Speaking of preemption…I assume you know why credit card rates are so uniformly high in the country – it’s because all the credit card companies decamped to South Dakota, where they can charge anyone in the country according to the lax South Dakota rules.
This is the result of an (activist?) Supreme Court decision in 1978, Marquette Nat. Bank of Minneapolis v. First of Omaha Service Corp, where the Supreme Court interpreted the word “located” in the National Bank Act of 1863 as meaning the location of the business and not the location of the customer. This creates a big problem – if South Dakota moved to regulate credit card rates in anyway the industries will just move to the next state. All states would have to move together, presumably through Congress, but that would be inefficient – Idaho doesn’t have the same credit markets as Vermont which doesn’t have the same credit markets as Texas.
So why not just update the National Bank Act to go to the original meaning? A credit card company can be situated in South Dakota, but if it is lending to California it has to follow California’s rules. If it is lending to Texas, it has to follow Texas’ rules. This combines local knowledge, federalism while still taking advantage of national credit markets in a powerful way.
There’s an amendment that will do this: Whitehouse Interstate Lending Amendment. text, and summary:
The Whitehouse Interstate Lending Amendment would:
– Restore to the states the ability to enforce interest rate caps against out-of-state lenders.
– By Amending the Truth in Lending Act, cover all consumer lenders, no matter what their legal form, minimizing the opportunity for gaming by changing charter type.
– Become effective twelve months after enactment – giving state legislatures time to evaluate and update usury statutes.
– Level the playing field so that intrastate lenders like community banks, local retailers, and credit unions are no longer bound by stricter lending limits than national credit card companies.
It is co-sponsored by Senators Merkley, Durbin, Sanders, Levin, Burris, Franken, Sherrod Brown, and Menendez.
A couple of things:
– I’ve heard that Brennan did this with the thought that Congress would immediately take up the slack and change the Banking Act of 1863 to compensate, a suggestion I think I first heard from Thomas Geoghegan’s See You In Court: How the Right Made America a Lawsuit Nation. From wikipedia:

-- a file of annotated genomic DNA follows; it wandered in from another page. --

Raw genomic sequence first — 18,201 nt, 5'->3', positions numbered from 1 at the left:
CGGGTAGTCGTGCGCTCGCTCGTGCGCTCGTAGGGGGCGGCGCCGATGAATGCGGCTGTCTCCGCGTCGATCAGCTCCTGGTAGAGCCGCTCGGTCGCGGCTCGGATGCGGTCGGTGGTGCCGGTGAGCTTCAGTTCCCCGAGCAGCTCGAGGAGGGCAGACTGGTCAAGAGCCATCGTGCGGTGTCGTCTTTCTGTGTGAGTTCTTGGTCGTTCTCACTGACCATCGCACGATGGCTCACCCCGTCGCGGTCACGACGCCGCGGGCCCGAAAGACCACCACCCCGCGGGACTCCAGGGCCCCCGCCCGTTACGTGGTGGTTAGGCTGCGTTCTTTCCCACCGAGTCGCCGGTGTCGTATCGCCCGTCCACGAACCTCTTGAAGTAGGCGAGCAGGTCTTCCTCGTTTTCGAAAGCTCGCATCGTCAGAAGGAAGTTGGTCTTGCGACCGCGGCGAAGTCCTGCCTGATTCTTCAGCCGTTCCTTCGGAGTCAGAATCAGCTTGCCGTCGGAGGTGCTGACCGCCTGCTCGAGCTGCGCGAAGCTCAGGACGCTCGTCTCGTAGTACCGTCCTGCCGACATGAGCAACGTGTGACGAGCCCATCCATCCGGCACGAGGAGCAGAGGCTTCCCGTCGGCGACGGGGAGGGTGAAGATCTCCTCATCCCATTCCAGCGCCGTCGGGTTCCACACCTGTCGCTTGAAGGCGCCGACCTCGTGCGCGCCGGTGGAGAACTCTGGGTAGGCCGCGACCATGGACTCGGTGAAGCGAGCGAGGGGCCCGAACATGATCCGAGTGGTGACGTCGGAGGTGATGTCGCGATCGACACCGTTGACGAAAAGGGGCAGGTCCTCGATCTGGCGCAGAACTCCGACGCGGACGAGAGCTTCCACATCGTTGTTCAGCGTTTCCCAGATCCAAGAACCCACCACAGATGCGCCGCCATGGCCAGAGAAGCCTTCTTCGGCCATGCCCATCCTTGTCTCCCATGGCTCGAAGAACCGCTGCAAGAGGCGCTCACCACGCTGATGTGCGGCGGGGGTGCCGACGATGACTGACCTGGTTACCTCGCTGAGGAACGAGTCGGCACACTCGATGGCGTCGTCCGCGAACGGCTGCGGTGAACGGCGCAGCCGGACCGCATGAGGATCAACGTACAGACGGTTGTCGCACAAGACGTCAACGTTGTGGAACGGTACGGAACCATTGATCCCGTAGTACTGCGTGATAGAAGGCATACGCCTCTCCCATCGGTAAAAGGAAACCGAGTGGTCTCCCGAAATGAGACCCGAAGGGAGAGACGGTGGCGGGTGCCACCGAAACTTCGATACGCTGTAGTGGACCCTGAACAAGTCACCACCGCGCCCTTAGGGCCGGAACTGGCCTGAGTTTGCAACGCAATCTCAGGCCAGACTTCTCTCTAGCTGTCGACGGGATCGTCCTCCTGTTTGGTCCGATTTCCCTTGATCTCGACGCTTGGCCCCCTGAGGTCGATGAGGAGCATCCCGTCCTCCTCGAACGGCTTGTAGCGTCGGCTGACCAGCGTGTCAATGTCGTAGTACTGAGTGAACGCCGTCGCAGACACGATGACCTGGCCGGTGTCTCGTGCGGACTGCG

“In terms of changing our lives”, says Chicago labor lawyer Thomas Geoghegan, “it may be the biggest case of our lifetimes…The effect was to gut every state law on usury”, he says. The 1863 Congress, Geoghegan complains, couldn’t have imagined credit cards when it passed the National Banking Act. He conceded that Brennan’s opinion is technically right, but speculates that the justice thought Congress would step into the gap afterwards and enact a national credit-card rate cap, although that was politically unlikely at the time.
– Credit Slips’ Bob Lawless has an excellent post on this:
I’ve long thought that overruling Marquette would be a wise move. The decision laid the groundwork for the the consumer credit culture we have today and is arguably one of the most momentous (but often overlooked) Supreme Court decisions of the last fifty years. Also, as an interpretation of a technical provision a 110-year old statute, Marquette might also win the prize for the Supreme Court decision with the most unintended consequences.
If you think interest-rate regulation is a bad idea, nothing in the Whitehouse amendment should bother you. It merely shifts the power to make decisions about interest-rate caps to the states and away from Washington bank regulators. California can enact laws appropriate for the conditions there, just like South Dakota can enact laws appropriate for its citizens. The Whitehouse amendment does not take any position on whether the appropriate law is a high cap, a low cap, or no cap at all. California or South Dakota or Delaware or any other state just would no longer be able to export their interest-rate laws to other states. It would allow the states to be laboratories of democracy, as the saying goes, and experiment with interest rate regulation. Also, it should be noted that the amendment would not apply to interest rates on home mortgages…The Whitehouse Amendment deserves more attention than it is getting.
– I can already hear the “increased cost of credit!” ammunition being loaded, but if you take the level of sophistication that goes on with current quant modeling of consumers, an extra field for zip code is miniscule compared to the vast churning of personal data the credit card companies’ computers are doing on you should be the default assumption.
From what I hear, this amendment could come up for a vote as early as tomorrow. In terms of changing the game of consumer finances so that local knowledge and activism can be used to make positive changes, this would make a big difference.
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